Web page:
Lost in the shuffle of the Phillies bullpen’s attempt at self-immolation was just how effective Asher’s newly-developed two-seam fastball was in the early innings against the Mets’ full lineup. The relatively slow pitch — it was sitting around 90 MPH Saturday — generated six popouts during his perfect first trip through the batting order.

“Being able to throw a pitch that’s not straight works wonders,” Asher said. “Last year, I didn’t really have success throwing the four-seam, so just adding that little bit of movement misses barrels, [generates] mishits and gave me a lot of ground balls and weak contact, which is all I can ask for.”

Opponents are batting just .182 off Asher’s two-seamer in his four starts this year, according to data from Fangraphs.com, a complete 180 from his disastrous September call-up in 2015.

In his first major league starts, Asher struggled to establish a mound presence with a four-seamer that nearly touched 95 MPH. Opponents batted .250 and got seven extra-base hits off the four seamer as Asher finished 2015 with an ugly 9.31 ERA.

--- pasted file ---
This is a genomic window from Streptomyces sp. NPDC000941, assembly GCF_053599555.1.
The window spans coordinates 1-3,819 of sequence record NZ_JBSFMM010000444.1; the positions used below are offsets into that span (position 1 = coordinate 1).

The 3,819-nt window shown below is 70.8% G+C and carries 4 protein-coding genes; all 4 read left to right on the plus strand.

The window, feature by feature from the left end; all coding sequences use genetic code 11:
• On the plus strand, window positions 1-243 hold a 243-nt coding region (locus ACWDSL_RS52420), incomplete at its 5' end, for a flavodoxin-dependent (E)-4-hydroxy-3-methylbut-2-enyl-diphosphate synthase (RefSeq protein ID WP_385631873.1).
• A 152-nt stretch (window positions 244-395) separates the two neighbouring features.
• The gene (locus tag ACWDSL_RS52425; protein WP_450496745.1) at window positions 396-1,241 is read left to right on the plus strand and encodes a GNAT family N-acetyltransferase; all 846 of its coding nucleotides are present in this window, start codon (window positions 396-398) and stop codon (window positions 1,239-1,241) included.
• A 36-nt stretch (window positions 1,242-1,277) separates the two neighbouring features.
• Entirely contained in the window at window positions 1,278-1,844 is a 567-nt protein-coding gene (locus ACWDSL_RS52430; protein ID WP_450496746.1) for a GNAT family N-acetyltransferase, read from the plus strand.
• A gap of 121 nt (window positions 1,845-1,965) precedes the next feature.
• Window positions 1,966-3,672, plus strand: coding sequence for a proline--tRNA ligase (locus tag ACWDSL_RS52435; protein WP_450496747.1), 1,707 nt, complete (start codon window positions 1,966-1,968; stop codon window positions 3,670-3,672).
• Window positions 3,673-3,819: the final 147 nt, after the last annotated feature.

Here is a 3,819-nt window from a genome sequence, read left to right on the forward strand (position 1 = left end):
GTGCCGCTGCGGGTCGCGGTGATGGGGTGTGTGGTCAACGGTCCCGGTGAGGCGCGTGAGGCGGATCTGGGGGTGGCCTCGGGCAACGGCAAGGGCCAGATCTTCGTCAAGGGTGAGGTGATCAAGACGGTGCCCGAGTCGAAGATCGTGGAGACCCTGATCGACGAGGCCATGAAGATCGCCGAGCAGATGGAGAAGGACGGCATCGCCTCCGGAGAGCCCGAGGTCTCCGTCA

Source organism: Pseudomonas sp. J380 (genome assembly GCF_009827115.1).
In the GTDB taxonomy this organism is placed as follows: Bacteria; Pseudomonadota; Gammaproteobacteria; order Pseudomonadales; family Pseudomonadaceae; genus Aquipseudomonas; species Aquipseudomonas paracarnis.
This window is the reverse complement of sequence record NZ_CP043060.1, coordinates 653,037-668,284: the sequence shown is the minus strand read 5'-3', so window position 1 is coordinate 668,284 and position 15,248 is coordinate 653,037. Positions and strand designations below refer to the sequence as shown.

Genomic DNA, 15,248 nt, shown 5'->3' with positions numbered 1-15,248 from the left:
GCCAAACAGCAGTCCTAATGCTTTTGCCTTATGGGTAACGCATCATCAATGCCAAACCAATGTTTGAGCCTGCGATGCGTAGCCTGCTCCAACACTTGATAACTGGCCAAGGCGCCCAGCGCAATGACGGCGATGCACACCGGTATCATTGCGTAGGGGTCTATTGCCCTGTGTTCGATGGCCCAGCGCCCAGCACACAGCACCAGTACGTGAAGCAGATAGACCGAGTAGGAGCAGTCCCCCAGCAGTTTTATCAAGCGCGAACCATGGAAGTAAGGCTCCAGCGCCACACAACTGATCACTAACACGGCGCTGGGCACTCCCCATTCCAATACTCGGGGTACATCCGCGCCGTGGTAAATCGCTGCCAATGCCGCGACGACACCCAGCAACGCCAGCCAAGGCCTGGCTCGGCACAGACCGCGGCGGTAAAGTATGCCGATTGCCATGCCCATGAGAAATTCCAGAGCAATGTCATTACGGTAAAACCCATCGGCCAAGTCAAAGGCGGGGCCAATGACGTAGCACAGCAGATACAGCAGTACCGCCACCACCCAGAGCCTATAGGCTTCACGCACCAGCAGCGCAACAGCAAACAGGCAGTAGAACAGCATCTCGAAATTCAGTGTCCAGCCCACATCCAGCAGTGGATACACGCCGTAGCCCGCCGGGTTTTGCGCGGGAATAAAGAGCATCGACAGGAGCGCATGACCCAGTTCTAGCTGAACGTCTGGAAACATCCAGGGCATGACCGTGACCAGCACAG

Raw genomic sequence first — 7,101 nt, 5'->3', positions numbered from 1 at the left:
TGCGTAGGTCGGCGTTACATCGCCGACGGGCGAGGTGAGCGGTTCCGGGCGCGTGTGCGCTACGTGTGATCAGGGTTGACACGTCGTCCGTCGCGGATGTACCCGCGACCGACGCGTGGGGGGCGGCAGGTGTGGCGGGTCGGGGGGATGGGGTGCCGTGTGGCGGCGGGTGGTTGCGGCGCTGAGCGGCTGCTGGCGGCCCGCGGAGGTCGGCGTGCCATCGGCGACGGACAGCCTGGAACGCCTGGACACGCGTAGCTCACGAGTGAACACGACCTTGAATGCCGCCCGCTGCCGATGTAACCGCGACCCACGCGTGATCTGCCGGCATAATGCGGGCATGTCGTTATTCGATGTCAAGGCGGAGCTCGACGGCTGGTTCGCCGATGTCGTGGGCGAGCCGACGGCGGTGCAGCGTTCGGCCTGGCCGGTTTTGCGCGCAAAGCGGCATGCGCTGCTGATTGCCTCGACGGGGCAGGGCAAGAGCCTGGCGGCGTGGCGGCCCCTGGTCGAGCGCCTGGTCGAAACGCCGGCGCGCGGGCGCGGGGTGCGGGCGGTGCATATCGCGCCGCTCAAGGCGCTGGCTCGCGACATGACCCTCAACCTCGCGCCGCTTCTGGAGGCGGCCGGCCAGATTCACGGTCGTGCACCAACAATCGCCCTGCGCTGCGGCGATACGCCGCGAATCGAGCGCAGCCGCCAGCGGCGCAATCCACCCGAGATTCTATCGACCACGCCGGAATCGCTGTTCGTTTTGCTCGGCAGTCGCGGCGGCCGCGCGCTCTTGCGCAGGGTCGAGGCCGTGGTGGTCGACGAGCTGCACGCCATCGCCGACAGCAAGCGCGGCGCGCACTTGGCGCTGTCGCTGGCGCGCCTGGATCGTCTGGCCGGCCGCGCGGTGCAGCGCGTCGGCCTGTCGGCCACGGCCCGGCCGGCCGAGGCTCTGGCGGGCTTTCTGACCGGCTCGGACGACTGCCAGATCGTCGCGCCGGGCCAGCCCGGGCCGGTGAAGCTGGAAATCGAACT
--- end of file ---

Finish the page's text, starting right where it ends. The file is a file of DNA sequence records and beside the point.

The Phillies challenged Asher to generative more movement on the pitch and he returned in Spring Training with an entirely new repertoire.

So far, the effort has paid off.

“It’s outstanding. It’s been a real good pitch for him and his changeup,” manager Pete Mackanin said of Asher’s two-seamer. “He didn’t have either pitch last year, and for him to come up with it over the course of the winter and throw those pitches so effectively is huge.”

Asher relied on the changeup to escape the fifth inning — the only high-stress situation he faced all evening.

With four runs already in, a fifth runner poised on third base and a Citi Field crowd beside itself in hopes of a miracle comeback, Asher got pinch-hitter James Loney to top a low changeup out of the zone down the first base line that Tommy Joseph stopped with a dive.

“[I wanted] just to slow the game down and take it pitch by pitch,” Asher said.

Even if Saturday wound up being perhaps a bit more frantic than he would have liked to be, Asher has developed a formula for future success as he prepares for his final start of the season next Friday — also against the Mets — and 2017.

“Just establishing the fastball, commanding both sides of the plate and changing speeds,” he said.

His two-run single in the first inning on Saturday night — his first two career RBIs and, ultimately, the winning margin — was a bonus.

Find great deals on Philadelphia Phillies tickets with TicketIQ. Buy cheap Phillies tickets with no hidden fees for all games on their 2016 schedule.